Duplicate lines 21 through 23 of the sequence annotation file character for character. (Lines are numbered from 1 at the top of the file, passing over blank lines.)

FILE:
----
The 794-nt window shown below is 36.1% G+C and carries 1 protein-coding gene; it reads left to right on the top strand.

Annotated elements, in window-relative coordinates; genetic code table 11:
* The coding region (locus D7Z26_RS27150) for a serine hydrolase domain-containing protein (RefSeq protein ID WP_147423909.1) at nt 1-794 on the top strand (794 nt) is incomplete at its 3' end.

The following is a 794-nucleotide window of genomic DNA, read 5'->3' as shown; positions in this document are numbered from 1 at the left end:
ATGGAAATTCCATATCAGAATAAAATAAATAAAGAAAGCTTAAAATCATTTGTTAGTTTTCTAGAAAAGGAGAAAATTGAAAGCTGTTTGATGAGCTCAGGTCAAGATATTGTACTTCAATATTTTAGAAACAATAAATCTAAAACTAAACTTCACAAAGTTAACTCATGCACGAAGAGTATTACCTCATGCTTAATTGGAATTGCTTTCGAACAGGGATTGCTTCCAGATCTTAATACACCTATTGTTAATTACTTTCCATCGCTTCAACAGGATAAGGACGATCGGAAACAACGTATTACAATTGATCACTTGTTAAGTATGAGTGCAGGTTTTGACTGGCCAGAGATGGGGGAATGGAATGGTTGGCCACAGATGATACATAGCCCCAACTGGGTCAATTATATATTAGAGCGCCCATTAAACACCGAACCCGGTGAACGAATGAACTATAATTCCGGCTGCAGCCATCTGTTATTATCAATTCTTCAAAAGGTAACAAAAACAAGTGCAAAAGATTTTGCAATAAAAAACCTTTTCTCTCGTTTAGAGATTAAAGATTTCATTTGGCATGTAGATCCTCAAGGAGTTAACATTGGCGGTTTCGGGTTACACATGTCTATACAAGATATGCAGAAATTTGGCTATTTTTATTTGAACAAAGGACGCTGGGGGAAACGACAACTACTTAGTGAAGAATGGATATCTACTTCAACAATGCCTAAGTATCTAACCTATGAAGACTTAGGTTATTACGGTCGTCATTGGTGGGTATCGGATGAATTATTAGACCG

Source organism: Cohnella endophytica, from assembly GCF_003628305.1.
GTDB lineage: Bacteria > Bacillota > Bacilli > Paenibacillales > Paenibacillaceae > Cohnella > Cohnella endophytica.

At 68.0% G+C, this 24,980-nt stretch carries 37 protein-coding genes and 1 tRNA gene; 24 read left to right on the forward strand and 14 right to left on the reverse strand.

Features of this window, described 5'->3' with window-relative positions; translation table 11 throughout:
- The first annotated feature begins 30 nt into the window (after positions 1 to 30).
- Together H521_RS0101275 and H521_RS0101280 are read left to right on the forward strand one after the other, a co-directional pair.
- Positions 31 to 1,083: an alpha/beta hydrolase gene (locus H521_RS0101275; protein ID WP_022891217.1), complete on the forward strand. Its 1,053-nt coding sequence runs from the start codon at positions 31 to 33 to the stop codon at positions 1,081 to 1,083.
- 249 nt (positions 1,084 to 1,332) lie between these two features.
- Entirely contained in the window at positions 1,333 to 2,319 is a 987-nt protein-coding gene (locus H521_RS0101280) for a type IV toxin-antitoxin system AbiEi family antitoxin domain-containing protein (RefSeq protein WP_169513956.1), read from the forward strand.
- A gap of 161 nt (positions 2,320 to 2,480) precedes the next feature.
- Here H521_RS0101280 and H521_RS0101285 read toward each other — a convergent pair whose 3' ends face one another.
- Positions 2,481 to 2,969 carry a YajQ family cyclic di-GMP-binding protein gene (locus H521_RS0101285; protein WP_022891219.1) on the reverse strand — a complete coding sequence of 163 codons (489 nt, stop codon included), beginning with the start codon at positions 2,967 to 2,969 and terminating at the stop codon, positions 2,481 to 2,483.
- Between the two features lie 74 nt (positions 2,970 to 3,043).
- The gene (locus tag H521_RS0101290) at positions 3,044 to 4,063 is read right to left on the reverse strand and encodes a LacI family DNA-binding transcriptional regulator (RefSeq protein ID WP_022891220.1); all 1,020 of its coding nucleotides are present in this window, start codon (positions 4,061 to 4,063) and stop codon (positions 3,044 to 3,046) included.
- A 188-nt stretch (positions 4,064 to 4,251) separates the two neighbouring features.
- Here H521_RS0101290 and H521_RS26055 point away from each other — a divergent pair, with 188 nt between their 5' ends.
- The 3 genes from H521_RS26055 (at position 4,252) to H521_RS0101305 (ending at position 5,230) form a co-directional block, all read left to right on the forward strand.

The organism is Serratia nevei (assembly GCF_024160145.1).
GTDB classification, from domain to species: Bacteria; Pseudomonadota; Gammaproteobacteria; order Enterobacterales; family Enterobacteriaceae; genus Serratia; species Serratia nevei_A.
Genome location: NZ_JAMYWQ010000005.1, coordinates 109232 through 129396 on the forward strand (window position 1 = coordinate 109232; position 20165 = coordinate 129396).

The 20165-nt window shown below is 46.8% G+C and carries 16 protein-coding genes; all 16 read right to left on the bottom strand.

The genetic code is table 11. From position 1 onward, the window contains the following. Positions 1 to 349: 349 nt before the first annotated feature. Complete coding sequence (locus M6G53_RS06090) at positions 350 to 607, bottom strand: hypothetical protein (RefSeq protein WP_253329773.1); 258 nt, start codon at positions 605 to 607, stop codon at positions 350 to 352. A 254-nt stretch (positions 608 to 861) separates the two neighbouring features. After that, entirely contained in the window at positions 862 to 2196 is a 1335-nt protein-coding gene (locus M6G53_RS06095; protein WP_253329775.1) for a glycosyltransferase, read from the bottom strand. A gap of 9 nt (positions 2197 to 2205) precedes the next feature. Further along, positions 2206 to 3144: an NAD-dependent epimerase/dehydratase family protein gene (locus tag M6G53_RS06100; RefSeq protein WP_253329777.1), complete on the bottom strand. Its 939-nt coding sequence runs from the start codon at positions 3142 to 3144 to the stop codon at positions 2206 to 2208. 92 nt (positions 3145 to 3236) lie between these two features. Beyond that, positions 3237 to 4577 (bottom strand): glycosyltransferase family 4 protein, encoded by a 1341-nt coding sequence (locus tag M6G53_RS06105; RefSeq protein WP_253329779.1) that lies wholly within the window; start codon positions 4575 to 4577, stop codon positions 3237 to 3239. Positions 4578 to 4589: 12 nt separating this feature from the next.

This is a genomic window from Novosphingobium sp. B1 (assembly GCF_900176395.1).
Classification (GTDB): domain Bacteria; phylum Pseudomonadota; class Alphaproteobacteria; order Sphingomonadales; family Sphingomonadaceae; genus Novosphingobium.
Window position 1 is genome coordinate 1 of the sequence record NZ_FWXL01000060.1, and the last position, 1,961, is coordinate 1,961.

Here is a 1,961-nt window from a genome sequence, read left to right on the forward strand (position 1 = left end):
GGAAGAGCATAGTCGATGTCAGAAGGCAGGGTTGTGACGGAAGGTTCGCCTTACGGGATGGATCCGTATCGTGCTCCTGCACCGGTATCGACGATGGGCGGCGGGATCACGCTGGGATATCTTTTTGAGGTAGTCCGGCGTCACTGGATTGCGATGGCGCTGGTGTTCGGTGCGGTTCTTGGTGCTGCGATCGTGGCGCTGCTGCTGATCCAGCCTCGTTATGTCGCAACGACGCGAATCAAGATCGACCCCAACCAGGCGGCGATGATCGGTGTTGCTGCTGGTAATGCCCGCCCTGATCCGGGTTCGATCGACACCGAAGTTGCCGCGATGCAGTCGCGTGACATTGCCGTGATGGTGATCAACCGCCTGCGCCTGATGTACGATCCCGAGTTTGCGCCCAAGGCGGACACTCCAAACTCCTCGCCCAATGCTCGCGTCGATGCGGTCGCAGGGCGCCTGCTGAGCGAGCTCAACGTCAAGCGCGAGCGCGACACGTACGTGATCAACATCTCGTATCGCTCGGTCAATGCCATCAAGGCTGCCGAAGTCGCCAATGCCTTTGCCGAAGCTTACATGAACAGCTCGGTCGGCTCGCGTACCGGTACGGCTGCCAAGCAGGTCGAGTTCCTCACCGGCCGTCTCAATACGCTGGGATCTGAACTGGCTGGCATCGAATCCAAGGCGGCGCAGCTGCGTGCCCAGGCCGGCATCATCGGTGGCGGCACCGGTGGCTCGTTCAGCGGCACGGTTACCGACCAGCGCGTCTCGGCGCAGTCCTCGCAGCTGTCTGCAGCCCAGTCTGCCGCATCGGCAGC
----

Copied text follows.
- Here H521_RS0101290 and H521_RS26055 point away from each other — a divergent pair, with 188 nt between their 5' ends.
- The 3 genes from H521_RS26055 (at position 4,252) to H521_RS0101305 (ending at position 5,230) form a co-directional block, all read left to right on the forward strand.

The organism is Serratia nevei (assembly GCF_024160145.1).